ted to stand fifteen hours before the iiingnesiuni aiiiiiioiiiuiii arsenate was filtered. It \vas finally rwighed ns iiiagriesium p!.roarsenate. The coiltents of tlic liont wc‘rt‘ also dissolved aiid tested for arsenic. hiit rioiie was found. E-vjcuimc.)LfI .--o.gS++ graiii of sotiiuiii p\.ronrsenate gave 0.33jLjgram of iiiagnesiuni p~m:irseeliate,iiistend of 0.3361 grain, the quantity required by theory. E.qh*Yiinczf 2.-0. IO(),? grain of sodium pyroarseiiate gave o.oggg grain of the iiiagnesiuni salt, instead of 0.0956 grani, the calculated quantity. In these experiments a colorless liquid collected i n the cooler portions of the tube beyond the boat, but this disappeared upon the application of a gentle heat. In a third trial the aqueous arsenic solution was not oxidized, consequently tlie arsenic obtained by precipitation with the “ magnesia mixture” was far froin the required quantity. From this we infer that the arsenic is not volatilized wholly as a derivative of its higher oxide. The latter doubtless suffers partial reduction. \\‘e are striving at present to ascertain i n what form it is removed. \Vhen it is considered that vanadic acid is expelled as an oxychloride, analogy nould suggest some similar form for the arsenic. Of this, however, we expect to speak more definite1,- i n the future. Care should be exercised in heating tlie sodiuni pyroarsenate in the hydrochloric acid gas, as the salt when heated in it fuses very readily, and after fusion sets in the acid acts rather slowly. blagnesiuiii pyroarsenate and lead arsenate were found to be converted quite as readily, by the gas, into their chlorides and the arsenic as completely eliminated as i n the case of tlie sodium salt. The corresponding phosphates remained unchanged. The separation of the two acids. when associated as sodium salts, as magnesium salts, and lead salts, was tried. Et-pcrinmzt I .--A mixture, consisting of one-tenth gram of sodium pyroarsenate and an equal amount of sodiam pyrophosphate, was treated as just described. The arsenic found in the bulb-receiver and weighed as magnesium pyroarsenate, was 0.0869 gram. Theory required 0.0874 gram. T h e phosphate remaining in the boat was dissolved in water and the acid finally
h C T I O N O F HYDROCHLORIC A C I D GAS CPON SALTS, E T C .
weighed as niagiiesiuni pyrophosphate. I t equaled 0.0830 gram instead of o.oS34 gram, the theoretical quantity. Exjeriirieiii ;..-In this trial 0 . I r o o gram of each salt was used. T h e volatilized arsenic, weighed as pyro-salt, equaled 0.0957 gram, instead of 0.096 I gram. T h e non-volatilized phosphorus, weighed i n the same form, equaled 0.0909 gram, instead of the theoretical 0.0918 gram. W e next prepared magnesium pyroarsenate and magnesium pyrophosphate. Mixtures of these salts were then acted upon by the acid gas. Two separations were made with the following results : Eapcrinzcnt r.+. I 1 0 0 grain of each salt brought into a boat was acted upon by the acid. No difference from the behavior of the sodium salts was observed, excepting that the tendency to fusion was not so marked in this case as with the sodium salts. T h e volatilized arsenic acid gave 0.1094 gram of magnesium pyro-salt, thus falling short of the theoretical amount by 0.0006 grain. T h e residual magnesiuni pyrophosphate weighed 0.I 105 gram. This approaches the theoretical ( 0 . I 100 gram) so closely that the separation must be viewed as complete. Exjeritrzetil 2.-The same quantities of the two salts were taken in this trial. Instead of 0:I IOO gram of pyrophosphate actually taken the found salt equaled 0 . I 108 gram. T h e difference between the arsenic salt used and the quantity of it, which was carried out of the mixture by the gas, equaled o.ooog gram. An examination of the noli-volatilized phosphate showed it to be free from arsenic. Lead arsenate was very readily transposed by the acid into lead chloride, and the volatile arsenic derivative. Lead arsenate.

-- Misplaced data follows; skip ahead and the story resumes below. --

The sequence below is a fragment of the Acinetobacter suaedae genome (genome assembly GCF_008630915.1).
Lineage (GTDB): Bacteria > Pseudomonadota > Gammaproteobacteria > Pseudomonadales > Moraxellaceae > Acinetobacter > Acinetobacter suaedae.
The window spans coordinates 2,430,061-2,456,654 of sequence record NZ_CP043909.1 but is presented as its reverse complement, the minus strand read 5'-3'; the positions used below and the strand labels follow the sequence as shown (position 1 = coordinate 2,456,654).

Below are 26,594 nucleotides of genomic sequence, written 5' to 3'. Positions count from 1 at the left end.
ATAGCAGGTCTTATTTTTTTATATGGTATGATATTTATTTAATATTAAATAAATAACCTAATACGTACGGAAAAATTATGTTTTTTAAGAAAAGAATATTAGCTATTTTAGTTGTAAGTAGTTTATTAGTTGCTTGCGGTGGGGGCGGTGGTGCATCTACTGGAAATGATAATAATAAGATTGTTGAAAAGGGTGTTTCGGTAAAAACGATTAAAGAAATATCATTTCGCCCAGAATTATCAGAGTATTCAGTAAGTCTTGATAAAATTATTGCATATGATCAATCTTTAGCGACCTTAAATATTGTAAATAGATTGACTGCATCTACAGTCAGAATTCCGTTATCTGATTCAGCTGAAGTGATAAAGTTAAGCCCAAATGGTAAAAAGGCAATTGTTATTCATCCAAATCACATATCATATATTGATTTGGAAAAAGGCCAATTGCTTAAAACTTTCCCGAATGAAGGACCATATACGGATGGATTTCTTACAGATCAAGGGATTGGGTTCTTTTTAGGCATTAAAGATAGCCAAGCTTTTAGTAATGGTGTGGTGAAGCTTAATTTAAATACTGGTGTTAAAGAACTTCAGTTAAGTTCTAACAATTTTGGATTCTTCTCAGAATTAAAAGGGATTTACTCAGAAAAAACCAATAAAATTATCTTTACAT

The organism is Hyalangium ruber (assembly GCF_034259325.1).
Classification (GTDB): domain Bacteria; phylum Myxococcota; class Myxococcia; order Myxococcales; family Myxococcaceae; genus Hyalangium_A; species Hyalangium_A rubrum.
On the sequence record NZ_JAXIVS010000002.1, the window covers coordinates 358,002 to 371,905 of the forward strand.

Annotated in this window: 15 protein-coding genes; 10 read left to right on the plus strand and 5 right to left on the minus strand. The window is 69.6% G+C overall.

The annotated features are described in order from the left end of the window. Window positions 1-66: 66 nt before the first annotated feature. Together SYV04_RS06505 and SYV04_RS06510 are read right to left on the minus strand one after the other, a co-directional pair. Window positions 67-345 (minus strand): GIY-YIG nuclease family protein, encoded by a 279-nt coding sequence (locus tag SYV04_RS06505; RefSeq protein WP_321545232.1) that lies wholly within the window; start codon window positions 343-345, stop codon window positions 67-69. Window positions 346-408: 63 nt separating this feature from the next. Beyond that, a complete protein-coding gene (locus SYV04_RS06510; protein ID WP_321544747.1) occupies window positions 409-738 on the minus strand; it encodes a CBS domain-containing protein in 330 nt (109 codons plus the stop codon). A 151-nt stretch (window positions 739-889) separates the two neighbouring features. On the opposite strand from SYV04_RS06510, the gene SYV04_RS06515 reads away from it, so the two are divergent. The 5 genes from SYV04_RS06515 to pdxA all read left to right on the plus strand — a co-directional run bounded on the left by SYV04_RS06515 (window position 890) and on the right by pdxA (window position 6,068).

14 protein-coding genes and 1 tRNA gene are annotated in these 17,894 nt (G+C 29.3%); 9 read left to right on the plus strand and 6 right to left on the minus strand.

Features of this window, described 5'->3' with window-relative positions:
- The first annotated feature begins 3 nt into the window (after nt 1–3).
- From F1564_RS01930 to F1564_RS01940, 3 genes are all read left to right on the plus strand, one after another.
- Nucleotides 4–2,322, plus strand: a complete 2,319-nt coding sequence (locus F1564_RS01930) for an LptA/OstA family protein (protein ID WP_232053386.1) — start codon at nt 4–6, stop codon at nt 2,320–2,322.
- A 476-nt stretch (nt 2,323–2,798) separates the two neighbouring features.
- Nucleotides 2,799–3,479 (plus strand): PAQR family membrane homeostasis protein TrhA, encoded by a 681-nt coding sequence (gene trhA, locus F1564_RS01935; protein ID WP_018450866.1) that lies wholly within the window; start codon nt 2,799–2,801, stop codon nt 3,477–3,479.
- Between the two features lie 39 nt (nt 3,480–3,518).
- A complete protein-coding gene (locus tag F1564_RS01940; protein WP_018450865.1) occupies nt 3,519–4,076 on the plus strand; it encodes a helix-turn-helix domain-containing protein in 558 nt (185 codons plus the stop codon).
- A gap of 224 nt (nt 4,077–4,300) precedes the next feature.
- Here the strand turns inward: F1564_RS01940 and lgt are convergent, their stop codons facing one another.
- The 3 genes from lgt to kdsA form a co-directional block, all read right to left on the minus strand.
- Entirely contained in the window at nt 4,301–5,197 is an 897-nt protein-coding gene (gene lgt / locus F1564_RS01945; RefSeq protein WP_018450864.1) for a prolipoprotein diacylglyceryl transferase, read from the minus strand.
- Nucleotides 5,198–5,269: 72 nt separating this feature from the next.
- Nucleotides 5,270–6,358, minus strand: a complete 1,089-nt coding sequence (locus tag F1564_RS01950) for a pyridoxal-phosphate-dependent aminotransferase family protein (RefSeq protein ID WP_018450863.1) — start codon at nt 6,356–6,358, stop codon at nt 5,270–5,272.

E.rpct*ivie)it z.-0.296j '' 2.-0.3608
Lead chloride. Required.
g r a m g a v e 0.2746 g r a m
0.2747 g r a m .
0.3343 '' T h e residual lead chloride was dissolved in water, and the aqueous solution introduced into a Marsh apparatus. Not a trace of arsenic was found in this way. Upon adding a very slight amount of lead arsenate to the solution the niirror and spots of arsenic were alniost immediately observed. T h e coniplete transposition of this salt induced us to execute a third trial in which we not only weighed the residual lead chloride and I (
EDGAR F . SMITH AND J. MERRITT MATTHEWS.
found it satisfactory, but also determined the arsenic which had been volatilized. Magnesium pyroarsenate.
0.2965 gram gave..
.. .........o. 1022 gram.
Two portions of a mineral containing lead, arsenic acid, and phosphoric acid, were exposed to the action of the acid gas. The volatilized arsenic equaled in ( a ) 10.42per cent, and in (b) 10.39 per cent, None remained in the residue contained in the boat. Experiments have not yet been made with antimonates. Separations of vanadic and arsenic acids from tungstic and chromic acids are now being carried out, and with encouraging results. T h e action of hydrobromic, hydriodic and hydrofluoric acid in gas form upon vanadates, nitrates, arsenates and phosphates, has received attention with results which will appear later. UNIVERSITY OF PENNSYLVANIA.
__[CONTRIBUTION FROM THE JOHN
CHEMISTRY. No. 5.3
URANIUM OXYNlTRlDE A N D URANIUM DIOXIDE. BY
EDGAKF. SMITHA N D J. MBRRITT MATTHEWS. Received May 31, r &
HE action of anlnionia upon molybdenyl (MoO,Cl,) and
tungstyl (WO,Cl,) chlorides has received attention in this laboratory. To complete the study of Group V I in this direction, uranyl chloride (UO,Cl,) was prepared, placed in a porcelain boat and heated in a glass tube in a current of dry ammonia. At a comparatively moderate temperature the material began to take on a dark color, and copious fumes of ammonium chloride were evolved. T h e heat was raised and continued until the ammoniacal salt was no longer produced. T h e residue was dull black in color. When fused in a nickel crucible with caustic potash, ammonia was slowly evolved. A portion of the substance introduced into aqueous silver nitrate caused the separation of a beautiful.deposit of brilliant crystals of metallic silver. Chlorine was not found in the compound. When it was heated with sulphuric acid (I : 2) in a sealed tube, complete solution ensued. Upon titration with standardized potassium permanganate, the presence of 6.83 per' cent. of dioxide was disclosed. No hydro-